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White Chicken Chili – Once Upon a Chef

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Made with a rotisserie chicken, this hearty white chicken chili is a one-pot meal that you can have on the table in under an hour.

When chili is made with chicken or turkey, white beans, and broth (rather than tomatoes), it is called “white chili” because it appears light in color rather than a deep red. It’s a bit lighter and brothier than ground beef chili or Texas-style chili, but it’s still 100% comfort food. I have tried countless recipes for white chicken chili over the years, from super-easy crockpot recipes to more authentic, time-consuming versions made from a wide array of chili peppers and hominy. My favorite recipe, and the one my family loves best, falls somewhere in the middle effort-wise. Modestly adapted from Food Network, this hearty white chicken chili is a one-pot meal that you can have on the dinner table in under an hour.

What you’ll need to make white chicken chili

ingredients for white chicken chili

Before we get to the step-by-step photos, a few notes about the ingredients:

  • The recipe calls for a store-bought rotisserie chicken. I typically shred the chicken as soon as I get home from the grocery store; it’s easier to do while the chicken is still warm, eliminates a step at dinnertime, and also takes up less room in the fridge.
  • The larger peppers you see in photo are mild poblanos. The small chili pepper is a spicy jalapeño. As always, when working with jalapeños, wear gloves or wash your hands very well afterwards (and always avoid touching your eyes). The seeds and ribs in the pepper hold all of the heat. I remove and discard them to keep the chili mild and family-friendly, but if you like a spicy chili, save them and stir some in at the end.
  • I use low-sodium chicken broth for the chili; the canned beans are fairly high in sodium, so using a low-sodium variety broth helps to keep the flavor of the chili from being overly salty.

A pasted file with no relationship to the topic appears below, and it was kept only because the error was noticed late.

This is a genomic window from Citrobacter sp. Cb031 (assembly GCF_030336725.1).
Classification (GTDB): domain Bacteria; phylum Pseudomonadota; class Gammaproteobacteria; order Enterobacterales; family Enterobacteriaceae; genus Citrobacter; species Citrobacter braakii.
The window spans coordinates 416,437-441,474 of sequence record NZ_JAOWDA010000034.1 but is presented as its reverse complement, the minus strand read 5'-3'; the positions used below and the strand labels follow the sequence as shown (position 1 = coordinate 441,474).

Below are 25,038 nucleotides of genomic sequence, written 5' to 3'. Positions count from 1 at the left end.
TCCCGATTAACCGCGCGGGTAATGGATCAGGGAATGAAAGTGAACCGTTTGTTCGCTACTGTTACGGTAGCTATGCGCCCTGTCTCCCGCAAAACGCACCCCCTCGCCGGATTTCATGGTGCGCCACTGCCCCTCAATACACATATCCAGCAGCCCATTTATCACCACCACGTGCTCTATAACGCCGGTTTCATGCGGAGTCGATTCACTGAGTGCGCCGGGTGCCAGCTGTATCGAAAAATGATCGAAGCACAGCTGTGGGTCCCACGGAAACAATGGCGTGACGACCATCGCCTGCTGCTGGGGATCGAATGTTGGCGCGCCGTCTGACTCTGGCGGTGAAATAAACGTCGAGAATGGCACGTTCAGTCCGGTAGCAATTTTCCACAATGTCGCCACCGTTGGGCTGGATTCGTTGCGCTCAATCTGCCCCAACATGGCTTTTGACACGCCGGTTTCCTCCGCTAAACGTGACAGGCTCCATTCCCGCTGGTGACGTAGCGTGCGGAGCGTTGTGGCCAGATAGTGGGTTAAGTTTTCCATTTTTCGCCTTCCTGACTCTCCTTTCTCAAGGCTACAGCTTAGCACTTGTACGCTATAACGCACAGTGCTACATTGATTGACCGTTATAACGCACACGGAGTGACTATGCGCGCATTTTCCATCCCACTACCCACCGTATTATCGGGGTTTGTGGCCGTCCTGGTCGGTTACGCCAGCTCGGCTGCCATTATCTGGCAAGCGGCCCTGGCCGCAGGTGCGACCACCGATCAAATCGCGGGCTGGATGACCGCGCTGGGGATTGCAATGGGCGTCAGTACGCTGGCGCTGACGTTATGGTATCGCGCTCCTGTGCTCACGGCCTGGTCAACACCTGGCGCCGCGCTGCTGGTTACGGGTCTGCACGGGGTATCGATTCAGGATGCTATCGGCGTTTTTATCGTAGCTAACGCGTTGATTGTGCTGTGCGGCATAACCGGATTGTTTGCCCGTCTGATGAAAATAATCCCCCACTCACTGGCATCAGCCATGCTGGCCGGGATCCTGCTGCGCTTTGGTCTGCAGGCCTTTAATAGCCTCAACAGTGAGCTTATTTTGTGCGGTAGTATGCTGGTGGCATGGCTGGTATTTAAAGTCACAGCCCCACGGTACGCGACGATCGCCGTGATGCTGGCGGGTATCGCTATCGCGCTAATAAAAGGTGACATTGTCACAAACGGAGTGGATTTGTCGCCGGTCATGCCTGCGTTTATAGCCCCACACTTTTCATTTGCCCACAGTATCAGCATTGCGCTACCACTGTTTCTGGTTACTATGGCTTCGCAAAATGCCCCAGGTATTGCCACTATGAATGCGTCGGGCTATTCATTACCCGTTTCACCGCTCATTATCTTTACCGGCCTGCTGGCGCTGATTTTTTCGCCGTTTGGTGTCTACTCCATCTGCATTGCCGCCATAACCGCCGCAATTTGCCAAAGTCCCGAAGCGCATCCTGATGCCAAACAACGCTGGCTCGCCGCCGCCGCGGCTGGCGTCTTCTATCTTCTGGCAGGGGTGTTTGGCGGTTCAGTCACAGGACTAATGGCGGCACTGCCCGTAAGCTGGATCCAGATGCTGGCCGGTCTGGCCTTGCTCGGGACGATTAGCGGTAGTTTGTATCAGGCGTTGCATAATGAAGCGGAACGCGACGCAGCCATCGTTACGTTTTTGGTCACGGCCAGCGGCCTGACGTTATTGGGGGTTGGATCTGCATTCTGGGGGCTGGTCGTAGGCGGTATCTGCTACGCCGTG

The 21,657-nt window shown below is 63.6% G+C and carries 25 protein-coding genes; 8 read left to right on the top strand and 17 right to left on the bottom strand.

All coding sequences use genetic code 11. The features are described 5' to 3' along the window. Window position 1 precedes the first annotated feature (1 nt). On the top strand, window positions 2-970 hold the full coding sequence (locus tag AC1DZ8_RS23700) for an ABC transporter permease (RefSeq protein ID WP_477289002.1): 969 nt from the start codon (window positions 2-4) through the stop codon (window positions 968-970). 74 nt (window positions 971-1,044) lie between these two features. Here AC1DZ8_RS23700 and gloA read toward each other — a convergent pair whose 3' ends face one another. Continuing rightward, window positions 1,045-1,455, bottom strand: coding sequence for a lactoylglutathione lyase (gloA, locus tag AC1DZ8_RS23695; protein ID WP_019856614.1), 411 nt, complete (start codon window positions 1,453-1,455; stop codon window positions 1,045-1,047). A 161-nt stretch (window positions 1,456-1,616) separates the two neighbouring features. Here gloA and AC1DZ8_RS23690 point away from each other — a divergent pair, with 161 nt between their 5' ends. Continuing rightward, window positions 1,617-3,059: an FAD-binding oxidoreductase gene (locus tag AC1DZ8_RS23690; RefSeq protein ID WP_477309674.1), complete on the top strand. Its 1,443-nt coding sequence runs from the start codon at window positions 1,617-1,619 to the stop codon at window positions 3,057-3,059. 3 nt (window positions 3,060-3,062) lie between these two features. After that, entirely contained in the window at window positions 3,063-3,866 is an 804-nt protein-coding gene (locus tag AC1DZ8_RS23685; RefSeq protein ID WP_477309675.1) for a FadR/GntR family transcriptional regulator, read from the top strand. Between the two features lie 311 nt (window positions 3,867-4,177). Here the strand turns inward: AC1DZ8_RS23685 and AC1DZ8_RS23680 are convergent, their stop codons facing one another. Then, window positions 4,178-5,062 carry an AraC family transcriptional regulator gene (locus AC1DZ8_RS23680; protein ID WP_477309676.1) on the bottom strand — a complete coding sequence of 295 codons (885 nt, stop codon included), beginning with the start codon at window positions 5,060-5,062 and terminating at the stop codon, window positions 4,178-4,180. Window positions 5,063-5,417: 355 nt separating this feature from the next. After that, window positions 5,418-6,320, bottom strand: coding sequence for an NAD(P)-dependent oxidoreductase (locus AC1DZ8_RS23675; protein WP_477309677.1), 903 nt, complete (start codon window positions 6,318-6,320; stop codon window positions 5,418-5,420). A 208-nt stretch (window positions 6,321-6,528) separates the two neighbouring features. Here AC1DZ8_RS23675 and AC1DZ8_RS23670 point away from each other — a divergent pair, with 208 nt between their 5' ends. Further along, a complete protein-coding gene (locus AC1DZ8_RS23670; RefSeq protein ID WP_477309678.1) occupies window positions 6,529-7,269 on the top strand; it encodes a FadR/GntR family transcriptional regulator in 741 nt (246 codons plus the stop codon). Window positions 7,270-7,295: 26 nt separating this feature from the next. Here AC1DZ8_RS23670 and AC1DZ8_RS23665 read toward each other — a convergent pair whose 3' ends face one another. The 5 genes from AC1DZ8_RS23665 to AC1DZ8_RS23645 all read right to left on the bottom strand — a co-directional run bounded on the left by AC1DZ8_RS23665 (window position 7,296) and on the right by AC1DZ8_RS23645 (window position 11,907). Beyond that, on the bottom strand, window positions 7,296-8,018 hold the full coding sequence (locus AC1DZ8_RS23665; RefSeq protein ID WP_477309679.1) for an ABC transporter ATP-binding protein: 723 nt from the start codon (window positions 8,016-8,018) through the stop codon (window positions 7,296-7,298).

• I use frozen corn as it’s available year-round (there’s no need to defrost the corn before incorporating it into the recipe). If fresh corn is in season and you’d prefer to use that, you’ll need kernels from 1 ear of corn.

How to make white chicken chili

Begin by combining half of the white beans in a food processor with one cup of the chicken broth.

beans and broth in food processor

Process until you have a smooth purée. This is what will thicken the broth. Set aside.

puréed beans and broth

In a large pot or Dutch oven, heat the oil and add the the onions and peppers.

oil, onion, and peppers in pot Cook until soft, about 4 minutes, then add the garlic.

soft onions and peppers with garlic added

Cook a minute more, then add the spices.

adding the spices

Continue cooking for another minute to toast the spices.

toasting the spices

Add the chicken broth, salt and puréed bean mixture and bring to a boil. Reduce the heat and simmer for 20 minutes.

adding the broth and puréed beans

Stir in the shredded chicken, beans, corn, and lime and simmer until everything is warmed through.

adding the chicken, beans, corn and lime

You will notice that the chili is quite soupy. This is intentional. It thickens as it sits — in fact, if you make it ahead of time, you will likely need to add some broth or water to thin it out. Plus, I find that if the broth is too thick, the chili gets gloppy and unappealing. A soupy broth is good!

finishing the chili with cilantro

Serve with sour cream, lime wedges, shredded cheese and crushed tortilla chips.

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VIDEO TUTORIAL

White Chicken Chili

Made with a rotisserie chicken, this hearty white chicken chili is a one-pot meal that you can have on the table in under an hour.

Ingredients

  • 2 (14.5-ounce) cans white beans, rinsed and drained
  • 4 cups low-sodium chicken broth, divided